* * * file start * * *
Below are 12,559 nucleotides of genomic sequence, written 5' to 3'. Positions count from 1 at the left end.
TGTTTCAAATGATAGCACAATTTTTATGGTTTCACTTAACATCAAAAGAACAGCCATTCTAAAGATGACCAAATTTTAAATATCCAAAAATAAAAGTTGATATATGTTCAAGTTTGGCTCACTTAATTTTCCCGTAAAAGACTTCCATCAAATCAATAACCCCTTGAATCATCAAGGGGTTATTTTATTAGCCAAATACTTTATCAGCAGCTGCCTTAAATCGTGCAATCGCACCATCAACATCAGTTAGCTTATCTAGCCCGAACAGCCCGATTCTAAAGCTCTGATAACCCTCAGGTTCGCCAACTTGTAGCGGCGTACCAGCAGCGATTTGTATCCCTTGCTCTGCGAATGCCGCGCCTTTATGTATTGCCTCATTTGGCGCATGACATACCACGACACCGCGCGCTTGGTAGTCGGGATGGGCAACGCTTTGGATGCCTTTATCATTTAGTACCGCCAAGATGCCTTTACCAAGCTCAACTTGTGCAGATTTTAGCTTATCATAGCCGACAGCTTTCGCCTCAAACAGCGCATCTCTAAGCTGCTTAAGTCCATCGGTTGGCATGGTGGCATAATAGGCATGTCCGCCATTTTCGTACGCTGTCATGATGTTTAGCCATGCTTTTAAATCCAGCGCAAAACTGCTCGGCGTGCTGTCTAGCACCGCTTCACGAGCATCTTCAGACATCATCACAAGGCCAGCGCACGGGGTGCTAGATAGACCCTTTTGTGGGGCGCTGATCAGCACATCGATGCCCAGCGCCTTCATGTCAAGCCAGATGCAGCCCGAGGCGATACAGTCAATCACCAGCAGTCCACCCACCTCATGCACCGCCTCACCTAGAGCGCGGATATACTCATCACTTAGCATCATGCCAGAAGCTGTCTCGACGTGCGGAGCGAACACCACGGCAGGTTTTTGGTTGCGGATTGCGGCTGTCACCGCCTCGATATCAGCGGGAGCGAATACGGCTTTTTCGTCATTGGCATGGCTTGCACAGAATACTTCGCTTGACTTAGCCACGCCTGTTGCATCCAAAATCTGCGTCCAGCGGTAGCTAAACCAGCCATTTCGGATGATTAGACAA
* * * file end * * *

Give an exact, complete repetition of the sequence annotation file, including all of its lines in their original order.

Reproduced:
Below are 12,559 nucleotides of genomic sequence, written 5' to 3'. Positions count from 1 at the left end.
TGTTTCAAATGATAGCACAATTTTTATGGTTTCACTTAACATCAAAAGAACAGCCATTCTAAAGATGACCAAATTTTAAATATCCAAAAATAAAAGTTGATATATGTTCAAGTTTGGCTCACTTAATTTTCCCGTAAAAGACTTCCATCAAATCAATAACCCCTTGAATCATCAAGGGGTTATTTTATTAGCCAAATACTTTATCAGCAGCTGCCTTAAATCGTGCAATCGCACCATCAACATCAGTTAGCTTATCTAGCCCGAACAGCCCGATTCTAAAGCTCTGATAACCCTCAGGTTCGCCAACTTGTAGCGGCGTACCAGCAGCGATTTGTATCCCTTGCTCTGCGAATGCCGCGCCTTTATGTATTGCCTCATTTGGCGCATGACATACCACGACACCGCGCGCTTGGTAGTCGGGATGGGCAACGCTTTGGATGCCTTTATCATTTAGTACCGCCAAGATGCCTTTACCAAGCTCAACTTGTGCAGATTTTAGCTTATCATAGCCGACAGCTTTCGCCTCAAACAGCGCATCTCTAAGCTGCTTAAGTCCATCGGTTGGCATGGTGGCATAATAGGCATGTCCGCCATTTTCGTACGCTGTCATGATGTTTAGCCATGCTTTTAAATCCAGCGCAAAACTGCTCGGCGTGCTGTCTAGCACCGCTTCACGAGCATCTTCAGACATCATCACAAGGCCAGCGCACGGGGTGCTAGATAGACCCTTTTGTGGGGCGCTGATCAGCACATCGATGCCCAGCGCCTTCATGTCAAGCCAGATGCAGCCCGAGGCGATACAGTCAATCACCAGCAGTCCACCCACCTCATGCACCGCCTCACCTAGAGCGCGGATATACTCATCACTTAGCATCATGCCAGAAGCTGTCTCGACGTGCGGAGCGAACACCACGGCAGGTTTTTGGTTGCGGATTGCGGCTGTCACCGCCTCGATATCAGCGGGAGCGAATACGGCTTTTTCGTCATTGGCATGGCTTGCACAGAATACTTCGCTTGACTTAGCCACGCCTGTTGCATCCAAAATCTGCGTCCAGCGGTAGCTAAACCAGCCATTTCGGATGATTAGACAA